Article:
Value-based contracting is a complicated process. Payers need tools that enable their contracting teams to standardize every step—from modeling to execution to reconciliation—so that everyone is marching to the beat of the same drum. They also need to be enablers of success—arming their provider networks with insights to proactively identify, intervene, and close the loop on the areas that impact cost and performance the most within the contract terms.
In this blog, we demonstrate how health plans can leverage advanced contract modeling, analysis, and financial reconciliation capabilities to develop and execute win-win value-based care arrangements with their providers. We’ve broken it down to the following five keys to success:
- The Pivoting Role of the Payer
To be successful in value-based contracting, it is imperative for payers and providers to collaborate and work together more than they ever have previously. The role of the payer has changed, and they need to envision themselves as all of the following:
- Provider enablers
- Provider support managers
- Co-owners of utilization improvement
- Savvy investors
In a partnership model, it's incumbent on both parties to take the lead in creating effective strategies for improving cost and quality. One of the most valuable ways payers can support providers in value-based care is to invest in new care models and technologies. Both are happening at an accelerated rate, and payers are typically ahead of the curve compared to their providers.
- Understand Your Contract Levers
As value-based contracting continues to expand, it will become more complex and risk-based. Each contract needs to address both your needs and objectives as well the aspirations of your providers. There are several key contractual elements that payers need to understand to occupy this new role. These include:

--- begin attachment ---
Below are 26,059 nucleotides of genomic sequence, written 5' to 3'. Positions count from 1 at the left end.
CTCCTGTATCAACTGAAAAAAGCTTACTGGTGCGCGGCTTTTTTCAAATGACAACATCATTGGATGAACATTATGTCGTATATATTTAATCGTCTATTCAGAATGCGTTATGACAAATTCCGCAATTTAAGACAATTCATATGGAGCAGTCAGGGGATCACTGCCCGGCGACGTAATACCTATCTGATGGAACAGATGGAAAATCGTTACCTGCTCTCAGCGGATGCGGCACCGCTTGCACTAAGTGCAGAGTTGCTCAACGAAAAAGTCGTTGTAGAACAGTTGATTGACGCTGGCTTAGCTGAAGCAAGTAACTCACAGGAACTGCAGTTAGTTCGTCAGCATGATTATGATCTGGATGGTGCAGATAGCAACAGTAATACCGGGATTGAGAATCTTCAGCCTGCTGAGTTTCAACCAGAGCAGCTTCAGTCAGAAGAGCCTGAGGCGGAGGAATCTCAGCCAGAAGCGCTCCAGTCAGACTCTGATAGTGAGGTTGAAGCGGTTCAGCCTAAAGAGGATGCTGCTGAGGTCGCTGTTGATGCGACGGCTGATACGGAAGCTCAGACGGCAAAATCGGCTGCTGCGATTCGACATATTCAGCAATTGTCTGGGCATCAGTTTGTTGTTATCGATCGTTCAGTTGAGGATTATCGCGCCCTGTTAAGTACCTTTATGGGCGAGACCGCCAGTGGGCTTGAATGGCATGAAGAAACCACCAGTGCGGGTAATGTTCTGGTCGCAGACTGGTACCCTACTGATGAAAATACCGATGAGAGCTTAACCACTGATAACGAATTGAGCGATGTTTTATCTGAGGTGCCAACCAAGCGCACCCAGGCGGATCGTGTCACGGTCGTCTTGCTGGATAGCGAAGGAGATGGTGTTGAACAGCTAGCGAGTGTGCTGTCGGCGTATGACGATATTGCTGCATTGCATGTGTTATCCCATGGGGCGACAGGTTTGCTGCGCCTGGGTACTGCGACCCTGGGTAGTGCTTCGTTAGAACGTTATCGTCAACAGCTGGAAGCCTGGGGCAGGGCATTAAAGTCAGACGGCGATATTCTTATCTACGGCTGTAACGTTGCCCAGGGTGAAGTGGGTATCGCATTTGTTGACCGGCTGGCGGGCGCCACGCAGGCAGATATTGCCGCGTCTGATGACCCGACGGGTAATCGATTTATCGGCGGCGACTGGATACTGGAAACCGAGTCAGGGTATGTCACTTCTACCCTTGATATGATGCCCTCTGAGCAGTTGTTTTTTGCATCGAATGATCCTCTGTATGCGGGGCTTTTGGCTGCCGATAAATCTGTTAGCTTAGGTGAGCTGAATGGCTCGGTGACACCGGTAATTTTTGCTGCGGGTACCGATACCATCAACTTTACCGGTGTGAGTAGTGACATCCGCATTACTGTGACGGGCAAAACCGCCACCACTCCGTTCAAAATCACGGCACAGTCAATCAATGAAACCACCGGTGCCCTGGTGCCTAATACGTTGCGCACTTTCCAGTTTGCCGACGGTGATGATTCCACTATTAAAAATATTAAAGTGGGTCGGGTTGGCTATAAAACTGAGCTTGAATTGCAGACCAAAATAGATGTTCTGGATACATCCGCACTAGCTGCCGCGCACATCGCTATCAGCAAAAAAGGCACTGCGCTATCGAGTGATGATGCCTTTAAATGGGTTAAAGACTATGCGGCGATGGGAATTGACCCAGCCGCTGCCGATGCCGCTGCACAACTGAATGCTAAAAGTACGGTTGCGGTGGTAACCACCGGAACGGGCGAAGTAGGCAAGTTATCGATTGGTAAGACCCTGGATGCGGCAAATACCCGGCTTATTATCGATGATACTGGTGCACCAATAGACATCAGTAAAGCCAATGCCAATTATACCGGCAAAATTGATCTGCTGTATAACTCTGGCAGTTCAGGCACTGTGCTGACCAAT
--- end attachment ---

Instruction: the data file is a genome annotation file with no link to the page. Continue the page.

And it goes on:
- Covered services
- Performance period and phase-in
- Risk adjustment
- Quality adjustment
- Patient attribution
- Provider network
- Payment terms
- Scenario Modeling
Once you have formulated a contract, and you have explained all the terms of the contract clearly to your providers, the next step is to gain buy-in. A prime way to achieve this is through scenario modeling. A forward-thinking scenario analysis enables providers to better understand and balance potential gains and losses, performance impact, volume changes, and other factors.
Key elements of your scenario analysis should include:
- Conservative and optimistic performance scenarios
- The relative impact of various value levers
- The correlation between relative impact vs. relative cost and difficulty of execution
- Analysis and Reporting
Let's assume now that you have successfully gotten buy-in from providers. Now that the contract is in motion, it could be assumed that you as the payer can take a step back, but this is far from being the case.
At this stage of the contract lifecycle, your providers need active support in course-correcting the terms of the contract as necessary. You will need to collaborate with them to:
- Identify relevant analytics tied to contract terms and goals
- Identify and manage key value levers tied to contract terms, such as:
- cost and utilization
- risk scores
- quality scores
- network leakage
- Track trends and the performance of key metrics over time
- Analyze the impact of interventions
- Understand advanced analytics and reporting capabilities needed beyond Excel
- Financial Reconciliation
In addition to sharing analysis and reporting, you need to give your provider organizations a sense of how they are performing against the contract terms. Providers will be anxious to know where they stand over the course of the contract lifecycle, so open communication regarding the performance of the contract is key.
For most value-based contracts, shared savings/ losses are due at the end of the year, and this can lead to surprises that make providers anxious. Frequent financial reconciliation for your contract can help ease that anxiety, especially for providers who are new to adopting value-based contracts. If you only reconcile contracts annually, it means you won’t have feedback throughout the year to drive performance improvement and will not be able to make meaningful course corrections.
Looking to dive deeper into the content covered here? This blog is based on our most recent eBook, “Embracing Value-Based Contracts: Five Keys to Success for Health Plans”, which expands on all of these topics. You can access the eBook here.